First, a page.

The third patient (#7) aged one month and with a family history of death of siblings from rapid infectious complications, died 48 h after admission, presenting with severe sepsis of an unknown etiologic agent before there was enough time to start specific treatment. Results from the autopsy suggested HLH.

Mortality among patients in the study was 28.6% (2/7) and both deaths occurred in patients suspected of having primary HLH.

Discussion

HLH has multifaceted presentations with nonspecific signs and symptoms that are found in other clinical conditions. In the present study the most frequent clinical and laboratory findings at diagnosis were prolonged fever, splenomegaly, and cytopenias, particularly anemia and thrombocytopenia, as has already been described in the literature.3

Hemophagocytosis, the phenomenon that lends its name to the nosological entity, is not a prerequisite for the clinical diagnosis of HLH.6 This phenomenon was observable at some point during the follow-up in all but one case of this series. Nevertheless, absence of hemophagocytosis should not delay the diagnosis when the initial clinical picture fulfills the other criteria.3 This morphological phenomenon can also be induced by other events such as blood transfusion, infection, autoimmune diseases, and some types of bone marrow failure.6

Despite the limited access to more complex laboratory tests, common to many institutions where molecular genetic studies and assessment of NK cell activity and soluble CD256are not available, HLH diagnosis was possible in the seven reported cases because each fulfilled at least five of the eight criteria described by the Histiocyte Society2 The absence of molecular studies, however, prevented confirmation of the diagnosis of primary HLH cases, essential for predicting the risk of recurrence and for defining disease predisposition in asymptomatic family members.6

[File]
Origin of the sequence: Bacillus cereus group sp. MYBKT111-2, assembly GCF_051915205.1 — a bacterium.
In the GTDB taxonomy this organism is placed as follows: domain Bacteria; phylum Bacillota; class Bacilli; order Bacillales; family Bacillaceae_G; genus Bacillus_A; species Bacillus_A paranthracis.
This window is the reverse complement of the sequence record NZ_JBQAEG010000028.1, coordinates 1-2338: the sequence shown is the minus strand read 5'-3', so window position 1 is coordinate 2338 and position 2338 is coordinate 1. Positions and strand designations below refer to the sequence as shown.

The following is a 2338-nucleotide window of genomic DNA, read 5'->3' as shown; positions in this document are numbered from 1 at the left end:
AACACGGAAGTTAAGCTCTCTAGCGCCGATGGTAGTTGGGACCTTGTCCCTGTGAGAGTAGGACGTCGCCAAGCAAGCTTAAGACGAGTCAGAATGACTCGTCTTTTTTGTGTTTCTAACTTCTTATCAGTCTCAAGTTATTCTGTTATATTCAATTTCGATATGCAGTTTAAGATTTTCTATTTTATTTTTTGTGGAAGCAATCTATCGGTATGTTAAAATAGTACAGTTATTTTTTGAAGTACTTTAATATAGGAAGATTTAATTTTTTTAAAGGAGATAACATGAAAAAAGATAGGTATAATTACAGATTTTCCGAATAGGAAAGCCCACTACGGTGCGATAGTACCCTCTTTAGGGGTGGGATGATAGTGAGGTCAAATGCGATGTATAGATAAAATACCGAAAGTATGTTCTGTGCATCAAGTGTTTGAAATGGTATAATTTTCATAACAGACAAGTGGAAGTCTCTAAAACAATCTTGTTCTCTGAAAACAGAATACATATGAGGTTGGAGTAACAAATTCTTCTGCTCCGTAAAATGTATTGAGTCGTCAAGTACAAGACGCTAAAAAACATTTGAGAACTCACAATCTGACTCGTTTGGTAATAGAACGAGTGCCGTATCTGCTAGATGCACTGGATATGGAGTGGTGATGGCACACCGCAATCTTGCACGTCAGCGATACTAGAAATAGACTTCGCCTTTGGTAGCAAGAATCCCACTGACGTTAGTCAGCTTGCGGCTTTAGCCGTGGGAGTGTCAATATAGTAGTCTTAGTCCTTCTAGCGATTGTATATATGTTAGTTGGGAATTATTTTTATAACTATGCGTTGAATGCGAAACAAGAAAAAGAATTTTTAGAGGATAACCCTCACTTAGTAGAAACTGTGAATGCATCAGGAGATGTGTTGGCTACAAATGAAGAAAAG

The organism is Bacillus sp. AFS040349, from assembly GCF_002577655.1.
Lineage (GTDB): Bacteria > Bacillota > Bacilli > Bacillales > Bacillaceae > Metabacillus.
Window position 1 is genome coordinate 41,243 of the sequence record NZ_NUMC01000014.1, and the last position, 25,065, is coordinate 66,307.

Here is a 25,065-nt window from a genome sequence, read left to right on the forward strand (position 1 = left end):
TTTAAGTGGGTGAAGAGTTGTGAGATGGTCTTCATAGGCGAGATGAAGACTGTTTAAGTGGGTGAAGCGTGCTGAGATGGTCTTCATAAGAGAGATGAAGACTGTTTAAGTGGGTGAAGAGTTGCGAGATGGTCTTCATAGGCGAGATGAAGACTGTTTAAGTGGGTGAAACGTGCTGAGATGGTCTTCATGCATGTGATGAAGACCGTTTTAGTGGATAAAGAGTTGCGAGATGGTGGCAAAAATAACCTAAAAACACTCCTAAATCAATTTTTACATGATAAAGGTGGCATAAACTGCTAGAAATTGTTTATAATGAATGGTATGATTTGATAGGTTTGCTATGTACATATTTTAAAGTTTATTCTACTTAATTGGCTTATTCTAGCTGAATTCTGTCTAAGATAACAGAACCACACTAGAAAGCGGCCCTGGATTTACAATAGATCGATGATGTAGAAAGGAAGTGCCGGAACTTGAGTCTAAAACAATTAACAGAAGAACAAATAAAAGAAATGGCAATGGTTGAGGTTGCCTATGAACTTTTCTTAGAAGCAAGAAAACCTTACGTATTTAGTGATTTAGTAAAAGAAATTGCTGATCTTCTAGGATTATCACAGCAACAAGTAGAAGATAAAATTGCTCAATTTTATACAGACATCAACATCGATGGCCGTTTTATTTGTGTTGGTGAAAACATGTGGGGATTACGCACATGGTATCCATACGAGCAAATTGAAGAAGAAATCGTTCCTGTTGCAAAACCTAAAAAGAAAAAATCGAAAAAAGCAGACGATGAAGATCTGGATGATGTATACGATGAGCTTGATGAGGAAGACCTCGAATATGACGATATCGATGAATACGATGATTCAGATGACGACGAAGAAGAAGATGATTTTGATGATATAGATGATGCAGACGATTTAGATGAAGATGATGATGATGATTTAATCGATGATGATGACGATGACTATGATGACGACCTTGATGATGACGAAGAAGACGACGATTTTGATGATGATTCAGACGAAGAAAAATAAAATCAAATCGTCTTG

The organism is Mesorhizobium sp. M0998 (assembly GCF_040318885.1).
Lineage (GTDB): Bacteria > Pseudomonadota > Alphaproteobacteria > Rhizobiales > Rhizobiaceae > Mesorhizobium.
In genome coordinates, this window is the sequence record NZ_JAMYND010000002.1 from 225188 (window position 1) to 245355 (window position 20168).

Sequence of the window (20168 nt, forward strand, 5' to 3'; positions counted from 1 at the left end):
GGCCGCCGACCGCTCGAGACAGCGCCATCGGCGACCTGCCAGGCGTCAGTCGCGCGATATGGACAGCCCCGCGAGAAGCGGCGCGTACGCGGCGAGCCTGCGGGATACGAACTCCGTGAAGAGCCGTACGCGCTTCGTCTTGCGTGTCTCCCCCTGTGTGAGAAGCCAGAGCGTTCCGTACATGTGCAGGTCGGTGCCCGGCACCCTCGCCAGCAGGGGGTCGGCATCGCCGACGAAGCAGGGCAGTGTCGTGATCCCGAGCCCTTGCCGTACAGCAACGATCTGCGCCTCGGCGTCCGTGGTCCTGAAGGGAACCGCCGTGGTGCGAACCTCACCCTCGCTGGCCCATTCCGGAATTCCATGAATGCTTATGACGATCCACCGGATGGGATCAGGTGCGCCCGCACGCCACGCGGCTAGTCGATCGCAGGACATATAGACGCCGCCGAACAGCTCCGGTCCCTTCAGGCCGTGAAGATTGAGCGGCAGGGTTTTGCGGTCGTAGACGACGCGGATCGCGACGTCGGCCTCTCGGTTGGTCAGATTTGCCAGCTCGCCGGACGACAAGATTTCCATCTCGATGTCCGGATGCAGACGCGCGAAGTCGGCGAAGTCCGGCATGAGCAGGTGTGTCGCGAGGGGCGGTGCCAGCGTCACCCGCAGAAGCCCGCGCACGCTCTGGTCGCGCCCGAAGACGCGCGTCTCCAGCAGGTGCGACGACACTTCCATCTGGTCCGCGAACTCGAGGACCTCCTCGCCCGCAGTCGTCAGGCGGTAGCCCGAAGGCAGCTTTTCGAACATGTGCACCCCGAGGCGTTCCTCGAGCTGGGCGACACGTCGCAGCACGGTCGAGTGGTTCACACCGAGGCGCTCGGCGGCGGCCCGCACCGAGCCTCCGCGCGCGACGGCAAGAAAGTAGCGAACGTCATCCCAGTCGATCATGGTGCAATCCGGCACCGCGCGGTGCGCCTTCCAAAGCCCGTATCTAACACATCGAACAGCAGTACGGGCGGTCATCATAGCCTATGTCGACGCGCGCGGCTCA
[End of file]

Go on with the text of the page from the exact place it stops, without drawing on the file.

In this case series, only three patients underwent investigation for changes in the central nervous system (CNS). In two of these cases, the CSF was examined, and pleocytosis was detected in both, with atypical cells present in one. Neurological abnormalities are a prominent feature of this disease. CNS involvement can cause severe and irreversible damage. It is recommended that all patients should be submitted to neurological evaluations with lumbar puncture even when asymptomatic.6,9

Familial HLH is considered an autosomal recessive genetic disorder with an estimated prevalence of 1/50,000 live births. Approximately 70–80% of patients with familial HLH have symptoms in the first year of life.3 Although cases with documented genetic defects are, by definition, primary, infectious processes appear as the trigger in the majority of these children. Because it is a recessive disorder, negative family history is common and results in such cases are wrongly defined as secondary, especially when initial treatment induces satisfactory clinical remission.5 Thus, the use of the terms primary and secondary HLH is not ideal.

In the present study, patients with suspected familial HLH manifested symptoms within the first two years of life. In two cases, a related infectious disease was identified. The patient whose diagnosis was established in the second month of life was the most severe case and rapidly progressed to death. As described in the literature, the younger the patient is at diagnosis, the greater the severity of the presentation.2,6,8